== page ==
And I think to myself,
what a wonderful word.

Engage. Inspire. Motivate.

Let us engage you on a journey through a world of creative, inspirational storytelling that motivates us to expand our minds, build on our experiences and humanize the branding process.


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<p class="has-drop-cap">More so than the Big Mac, the Egg McMuffin, or those famous fries you just can't keep your hands off, the most iconic part of the McDonald's franchise and brand strategy as a whole is the "Golden Arches." Sure, their signature selections such as those above, Chicken McNuggets, the Filet-o-Fish, or even those delicious McDonald's hot apple pies are known and loved by millions across the globe. However, every company and brand strategy must start somewhere, even one that today that boasting over 3,600 individual restaurant locations with a strong, visible, successful presence in over 100 countries worldwide. </p>
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<h3><strong>Table of Contents</strong></h3>



<ol><li><strong>Introduction</strong></li><li><strong>Refining and Defining a Brand Strategy</strong></li><li><strong>Two Golden Icons are Born</strong></li><li><strong>Brand Strategy for a New Look: "Speedee" Comes, and "Speedee" Goes</strong></li><li><strong>For Those About toKroc</strong></li><li><strong>Visualizing a Successful Brand Strategy: Look for the Arches</strong></li><li><strong>Billions and Billions Served and Earned</strong></li><li><strong>What's a McNugget?</strong></li></ol>
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<p>So, hit the "drive-thru" quickly, grab a Quarter Pounder with Cheese or a McChicken sandwich and ice-cold Coke, and don't forget the fries. Then, settle in and take a "McJourney" with us back in time as we see how a food stand opened in a rural California community in 1937 and would eventually re-brand itself. Once they did, they were on the "McRoad" to becoming the most recognizable and iconic company, not only in the restaurant business but in any business across the entire world.</p>



<h2><strong>Refining and Defining a <a href="https://www.blevinscreativegroup.com/services/" data-type="page" data-id="6">Brand Strategy</a></strong></h2>



<p>McDonald's rose to worldwide prominence, starting with a humble beginning in a moderately sized town, Monrovia, California, in 1937. It was then that this franchise would lay the foundation for its brand strategy. Not too long after implementation, they could boast of their "billions and billions served" on their signs out front of each location. However, that brand strategy started as a food stand located near the Monrovia airport. The stand upon its opening, by Patrick McDonald, was called "The Airdome." Initially, the biggest seller was hot dogs. However, as the stand saw modest business success, the menu would grow to include hamburgers, which cost ten cents apiece, and "all-you-can-drink" orange juice for just a nickel. </p>



<p>Fast forward to 1940, and Patrick's two sons, Maurice, and Richard would take over the reins of "The Airdome." The first step in their brand strategy is to bring the stand indoors and relocate it up the road about 40 miles to San Bernardino. The duo also renamed the restaurant at this point to "McDonald's Bar-B-Que," with a menu of some 25 items, most of which fell under the BBQ category. </p>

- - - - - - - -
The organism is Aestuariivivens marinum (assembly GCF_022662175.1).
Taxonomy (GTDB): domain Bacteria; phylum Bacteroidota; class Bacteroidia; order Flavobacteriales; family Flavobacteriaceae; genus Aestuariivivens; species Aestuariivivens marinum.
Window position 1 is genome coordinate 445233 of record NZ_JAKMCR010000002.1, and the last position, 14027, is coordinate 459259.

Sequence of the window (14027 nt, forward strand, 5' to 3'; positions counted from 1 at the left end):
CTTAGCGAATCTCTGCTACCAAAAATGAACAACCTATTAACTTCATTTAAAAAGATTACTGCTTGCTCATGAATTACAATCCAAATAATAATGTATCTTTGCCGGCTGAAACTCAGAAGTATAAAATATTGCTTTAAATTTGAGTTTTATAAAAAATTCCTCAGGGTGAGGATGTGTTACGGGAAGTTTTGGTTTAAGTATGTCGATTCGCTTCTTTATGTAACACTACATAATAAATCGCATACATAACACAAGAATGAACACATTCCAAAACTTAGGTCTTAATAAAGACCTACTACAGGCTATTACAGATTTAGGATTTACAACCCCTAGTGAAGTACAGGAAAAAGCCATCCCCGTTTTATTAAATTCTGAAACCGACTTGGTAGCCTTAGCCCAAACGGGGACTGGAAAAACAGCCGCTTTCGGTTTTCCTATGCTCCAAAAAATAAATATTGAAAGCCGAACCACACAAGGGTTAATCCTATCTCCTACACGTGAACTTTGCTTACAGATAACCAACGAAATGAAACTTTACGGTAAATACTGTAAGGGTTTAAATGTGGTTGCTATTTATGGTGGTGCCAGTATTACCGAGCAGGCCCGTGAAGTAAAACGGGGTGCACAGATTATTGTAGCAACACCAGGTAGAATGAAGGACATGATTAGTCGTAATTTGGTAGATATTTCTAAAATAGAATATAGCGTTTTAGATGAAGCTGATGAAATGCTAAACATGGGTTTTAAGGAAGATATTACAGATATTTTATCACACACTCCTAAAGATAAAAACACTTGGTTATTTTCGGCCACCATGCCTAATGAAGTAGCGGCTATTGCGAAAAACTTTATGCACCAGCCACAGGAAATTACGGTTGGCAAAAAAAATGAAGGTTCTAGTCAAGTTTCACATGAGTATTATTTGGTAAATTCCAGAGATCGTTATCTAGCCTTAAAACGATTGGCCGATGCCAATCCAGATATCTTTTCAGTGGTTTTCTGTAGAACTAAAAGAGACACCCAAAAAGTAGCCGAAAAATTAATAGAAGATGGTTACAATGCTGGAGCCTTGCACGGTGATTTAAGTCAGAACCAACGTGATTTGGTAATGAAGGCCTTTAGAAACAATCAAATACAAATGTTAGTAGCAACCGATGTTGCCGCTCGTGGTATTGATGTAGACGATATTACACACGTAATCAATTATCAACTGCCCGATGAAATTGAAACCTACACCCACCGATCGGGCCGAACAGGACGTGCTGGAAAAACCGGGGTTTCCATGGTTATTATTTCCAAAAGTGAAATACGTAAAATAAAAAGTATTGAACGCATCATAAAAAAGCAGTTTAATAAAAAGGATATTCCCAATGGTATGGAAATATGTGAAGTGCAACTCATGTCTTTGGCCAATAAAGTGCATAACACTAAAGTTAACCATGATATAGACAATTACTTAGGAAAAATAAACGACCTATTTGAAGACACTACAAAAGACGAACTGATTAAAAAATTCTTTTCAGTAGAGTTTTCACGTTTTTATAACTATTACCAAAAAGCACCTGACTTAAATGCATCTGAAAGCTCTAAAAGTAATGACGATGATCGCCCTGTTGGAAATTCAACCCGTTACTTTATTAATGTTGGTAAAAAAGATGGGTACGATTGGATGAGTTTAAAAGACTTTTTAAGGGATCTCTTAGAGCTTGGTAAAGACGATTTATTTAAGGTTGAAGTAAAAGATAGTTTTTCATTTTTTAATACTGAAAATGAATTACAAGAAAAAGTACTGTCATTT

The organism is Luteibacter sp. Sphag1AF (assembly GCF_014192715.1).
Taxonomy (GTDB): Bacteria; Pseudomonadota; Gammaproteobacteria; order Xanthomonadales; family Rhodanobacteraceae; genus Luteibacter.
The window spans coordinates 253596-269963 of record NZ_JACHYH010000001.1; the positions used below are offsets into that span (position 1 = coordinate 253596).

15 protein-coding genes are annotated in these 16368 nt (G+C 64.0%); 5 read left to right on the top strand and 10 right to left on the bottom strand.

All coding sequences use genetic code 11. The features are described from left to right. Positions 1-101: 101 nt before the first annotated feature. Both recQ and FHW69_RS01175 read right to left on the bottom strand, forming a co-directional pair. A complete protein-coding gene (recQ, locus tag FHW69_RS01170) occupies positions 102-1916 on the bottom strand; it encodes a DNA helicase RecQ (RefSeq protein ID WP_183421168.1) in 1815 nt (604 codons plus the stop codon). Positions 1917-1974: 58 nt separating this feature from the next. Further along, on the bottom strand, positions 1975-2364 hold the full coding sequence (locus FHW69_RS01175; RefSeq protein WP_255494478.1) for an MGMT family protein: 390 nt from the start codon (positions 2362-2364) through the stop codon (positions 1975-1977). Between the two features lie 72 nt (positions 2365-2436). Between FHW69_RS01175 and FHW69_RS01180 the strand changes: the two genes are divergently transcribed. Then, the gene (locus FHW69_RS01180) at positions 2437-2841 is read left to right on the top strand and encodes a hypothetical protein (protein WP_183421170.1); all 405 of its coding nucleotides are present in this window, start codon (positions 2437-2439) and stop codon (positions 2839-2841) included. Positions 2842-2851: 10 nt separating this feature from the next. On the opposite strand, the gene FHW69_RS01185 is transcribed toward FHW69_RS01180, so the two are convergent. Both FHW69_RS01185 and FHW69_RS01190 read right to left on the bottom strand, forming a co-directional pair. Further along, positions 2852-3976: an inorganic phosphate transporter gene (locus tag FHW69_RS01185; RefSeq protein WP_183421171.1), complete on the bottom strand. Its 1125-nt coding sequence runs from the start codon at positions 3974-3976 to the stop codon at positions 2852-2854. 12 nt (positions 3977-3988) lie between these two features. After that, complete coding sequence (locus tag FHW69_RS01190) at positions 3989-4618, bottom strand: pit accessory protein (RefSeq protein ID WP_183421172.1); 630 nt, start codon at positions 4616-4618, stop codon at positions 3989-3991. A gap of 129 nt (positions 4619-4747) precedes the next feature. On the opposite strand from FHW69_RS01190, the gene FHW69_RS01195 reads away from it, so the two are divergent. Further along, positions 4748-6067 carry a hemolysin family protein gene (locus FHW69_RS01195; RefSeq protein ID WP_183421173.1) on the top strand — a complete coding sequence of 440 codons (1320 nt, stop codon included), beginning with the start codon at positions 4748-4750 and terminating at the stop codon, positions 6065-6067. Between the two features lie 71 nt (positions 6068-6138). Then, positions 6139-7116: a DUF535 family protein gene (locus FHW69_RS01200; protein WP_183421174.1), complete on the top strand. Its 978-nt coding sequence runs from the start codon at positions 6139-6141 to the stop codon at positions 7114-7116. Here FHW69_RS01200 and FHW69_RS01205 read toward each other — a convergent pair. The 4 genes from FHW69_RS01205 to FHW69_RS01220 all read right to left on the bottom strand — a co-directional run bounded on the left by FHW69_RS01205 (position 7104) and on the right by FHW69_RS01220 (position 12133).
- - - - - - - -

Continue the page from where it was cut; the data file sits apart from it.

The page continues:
<p>However, by October 1948, the McDonald's brothers realized that most of their profits came from the sale of hamburgers, so they briefly shut down their "drive-in" type restaurant, despite enjoying some success, to streamline the menu for a re-opening. Once ready for the relaunch, the word "Bar-B-Que" would be dropped, and from here forth, the restaurant was known as McDonald's, and with a new, more convenient set up for preparation and service, they would re-open on December 12, 1948. </p>



<figure class="wp-block-image size-large"><img src="https://www.blevinscreativegroup.com/wp-content/uploads/2021/08/Arches-1024x766.jpg" alt="" class="wp-image-4364"/></figure>



<h2><strong>Two "Golden Icons" are Born</strong></h2>



<p>Moving right along in our "McHistory lesson" on brand strategy. Now, as McDonald's enjoyed more and more success, by April of 1952, it was decided that a new look and a new building would be the next step in the evolution of the McDonald's brand strategy. At this point, the company's streamlined original menu had changed slightly, as it first included hamburgers, cheeseburgers, potato chips, soft drinks, and apple pie. </p>



<p>This switch would be significant because it would see the addition of milkshakes, which have remained a staple of the restaurant's menu ever since. Likewise, and even more so than the shakes, this would also be when chips were removed in favor of the now famous McDonald's French fries. There are two primary parts of the brand strategy that led to the brother's combination feeling that the new building would help them accomplish. These parts were to make the service and all-around dining experience more efficient and present a more "eye-catching" look to the restaurant. </p>



<p>Upon construction of the new McDonald's building, it was apparent that they had achieved the distinctive new look they set out for in their brand strategy. The new eye-pleasing features included surfaces of shiny, red, and white ceramic tile, stainless steel, brightly colored sheet metal, and glass. In addition, pulsating white, green, red, and yellow neon throughout the restaurant were new and bold additions to the décor. </p>



<p>However, the one significant aesthetic addition that no one could have ever imagined would become a symbol recognized across six continents at the time. This addition was two 25-foot yellow sheet metal arches, at the time trimmed in neon. Even in the design stage, these were referred to in a term we all would come to know, the "Golden Arches."</p>